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I've always run Remove and Sort Usings as a matter of course, because it seems the right thing to do. But just now I got to wondering: Why do we do this?

Certainly, there's always a benefit to clean & compact code. And there must be some benefit if MS took the time to have it as a menu item in VS.

Can anyone answer: why do this? What are the compile-time or run-time (or other) benefits from removing and/or sorting usings?

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    No runtime benefits. Negligible compile-time benefits. It's all about readability.
    – Joe Enos
    Dec 5, 2014 at 18:57

2 Answers 2

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As @craig-w mentions, there's a very small compile time performance improvement.

The way that the compiler works, is when it encounters a type, it looks in the current namespace, and then starts searching each namespace with a using directive in the order presented until it finds the type it's looking for.

There's an excellent writeup on this in the book CLR Via C# by Jeffrey Richter (http://www.amazon.com/CLR-via-4th-Developer-Reference/dp/0735667454/ref=sr_1_1?ie=UTF8&qid=1417806042&sr=8-1&keywords=clr+via+c%23)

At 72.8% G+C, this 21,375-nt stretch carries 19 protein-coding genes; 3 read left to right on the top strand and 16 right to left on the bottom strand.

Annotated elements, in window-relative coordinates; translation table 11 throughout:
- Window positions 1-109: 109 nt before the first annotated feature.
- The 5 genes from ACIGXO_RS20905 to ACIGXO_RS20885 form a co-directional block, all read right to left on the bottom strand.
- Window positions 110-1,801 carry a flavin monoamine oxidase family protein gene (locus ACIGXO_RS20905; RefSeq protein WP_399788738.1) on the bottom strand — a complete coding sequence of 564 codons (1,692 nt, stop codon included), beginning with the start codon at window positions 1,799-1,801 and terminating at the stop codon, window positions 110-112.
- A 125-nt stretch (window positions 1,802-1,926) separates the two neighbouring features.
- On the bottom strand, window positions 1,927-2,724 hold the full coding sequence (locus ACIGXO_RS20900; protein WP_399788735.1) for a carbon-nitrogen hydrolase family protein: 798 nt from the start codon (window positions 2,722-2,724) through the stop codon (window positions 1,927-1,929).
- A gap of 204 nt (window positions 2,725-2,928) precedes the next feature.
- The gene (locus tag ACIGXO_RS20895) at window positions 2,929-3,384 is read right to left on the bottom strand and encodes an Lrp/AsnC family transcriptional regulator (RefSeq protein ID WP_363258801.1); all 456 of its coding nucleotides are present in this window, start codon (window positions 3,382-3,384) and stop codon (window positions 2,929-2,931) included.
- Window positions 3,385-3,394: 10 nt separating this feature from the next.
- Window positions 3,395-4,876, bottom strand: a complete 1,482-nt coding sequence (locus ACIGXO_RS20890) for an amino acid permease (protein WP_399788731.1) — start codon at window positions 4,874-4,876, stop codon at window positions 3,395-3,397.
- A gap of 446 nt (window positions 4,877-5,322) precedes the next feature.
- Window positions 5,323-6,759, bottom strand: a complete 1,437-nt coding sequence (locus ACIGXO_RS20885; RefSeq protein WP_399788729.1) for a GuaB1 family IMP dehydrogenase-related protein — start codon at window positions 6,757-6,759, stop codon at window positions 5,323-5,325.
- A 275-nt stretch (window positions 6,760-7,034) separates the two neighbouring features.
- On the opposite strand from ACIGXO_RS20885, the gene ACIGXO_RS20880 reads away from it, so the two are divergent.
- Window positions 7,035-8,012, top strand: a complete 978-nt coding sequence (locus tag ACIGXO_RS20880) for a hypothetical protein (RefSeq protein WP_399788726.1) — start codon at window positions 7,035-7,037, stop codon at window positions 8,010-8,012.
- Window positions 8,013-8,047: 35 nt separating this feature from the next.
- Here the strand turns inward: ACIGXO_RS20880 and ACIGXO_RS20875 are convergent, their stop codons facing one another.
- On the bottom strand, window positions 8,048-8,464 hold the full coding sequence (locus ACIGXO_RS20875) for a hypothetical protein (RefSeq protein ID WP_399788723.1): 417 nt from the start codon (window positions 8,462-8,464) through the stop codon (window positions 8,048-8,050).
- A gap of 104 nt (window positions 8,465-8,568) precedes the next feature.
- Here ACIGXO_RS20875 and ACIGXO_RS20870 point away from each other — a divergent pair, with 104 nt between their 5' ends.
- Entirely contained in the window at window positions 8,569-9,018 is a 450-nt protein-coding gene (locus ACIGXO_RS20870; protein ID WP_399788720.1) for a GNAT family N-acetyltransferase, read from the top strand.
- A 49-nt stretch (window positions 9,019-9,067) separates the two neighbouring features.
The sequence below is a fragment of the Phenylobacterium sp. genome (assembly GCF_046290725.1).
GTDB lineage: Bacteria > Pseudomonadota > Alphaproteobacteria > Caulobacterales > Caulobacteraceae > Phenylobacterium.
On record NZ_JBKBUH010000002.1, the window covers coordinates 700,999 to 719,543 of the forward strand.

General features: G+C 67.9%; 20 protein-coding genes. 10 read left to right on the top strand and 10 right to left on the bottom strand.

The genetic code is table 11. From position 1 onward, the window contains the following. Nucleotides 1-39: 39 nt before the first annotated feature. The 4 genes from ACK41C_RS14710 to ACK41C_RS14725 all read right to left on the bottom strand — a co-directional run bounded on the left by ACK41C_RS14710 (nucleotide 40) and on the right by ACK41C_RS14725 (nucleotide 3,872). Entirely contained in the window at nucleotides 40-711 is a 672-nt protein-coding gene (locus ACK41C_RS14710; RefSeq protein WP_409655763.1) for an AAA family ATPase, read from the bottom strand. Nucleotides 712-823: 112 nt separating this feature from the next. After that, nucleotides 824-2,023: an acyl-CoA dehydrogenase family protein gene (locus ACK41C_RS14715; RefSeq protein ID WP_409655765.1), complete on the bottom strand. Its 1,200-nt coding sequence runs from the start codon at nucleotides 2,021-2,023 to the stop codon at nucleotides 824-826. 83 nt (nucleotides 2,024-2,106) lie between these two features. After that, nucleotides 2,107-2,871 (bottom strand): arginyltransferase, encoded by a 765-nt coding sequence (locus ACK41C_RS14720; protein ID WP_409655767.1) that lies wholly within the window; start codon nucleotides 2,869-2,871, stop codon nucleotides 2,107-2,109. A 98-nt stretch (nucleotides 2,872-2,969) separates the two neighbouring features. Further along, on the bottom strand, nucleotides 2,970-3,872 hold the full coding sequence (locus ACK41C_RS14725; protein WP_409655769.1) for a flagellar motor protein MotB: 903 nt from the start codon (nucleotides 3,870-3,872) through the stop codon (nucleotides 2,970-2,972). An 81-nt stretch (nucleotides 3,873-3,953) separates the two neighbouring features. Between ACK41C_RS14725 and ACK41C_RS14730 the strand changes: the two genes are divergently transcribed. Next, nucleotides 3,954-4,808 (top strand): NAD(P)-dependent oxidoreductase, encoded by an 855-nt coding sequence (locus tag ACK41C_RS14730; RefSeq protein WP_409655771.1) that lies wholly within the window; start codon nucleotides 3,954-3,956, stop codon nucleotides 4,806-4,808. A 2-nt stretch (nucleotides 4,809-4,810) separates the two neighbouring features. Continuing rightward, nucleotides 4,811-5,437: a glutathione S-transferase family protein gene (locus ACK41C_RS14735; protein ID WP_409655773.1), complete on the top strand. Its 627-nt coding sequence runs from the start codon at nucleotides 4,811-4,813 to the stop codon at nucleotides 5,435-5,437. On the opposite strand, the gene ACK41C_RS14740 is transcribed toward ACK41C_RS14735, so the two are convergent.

As to why MS provided the menu option, I would imagine that enough internal developers were asking for it for the same reasons that you mention: cleaner, more concise code.

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There's probably a teeny-tiny (i.e. minuscule/virtually unmeasurable) performance improvement during compilation because it doesn't have to search through namespaces that you aren't actually using for unqualified types. I do it because it's just neater and easier to read in the end. Also, I use the Productivity Power Tools and have them set to do the Remove and Sort when I save the file.

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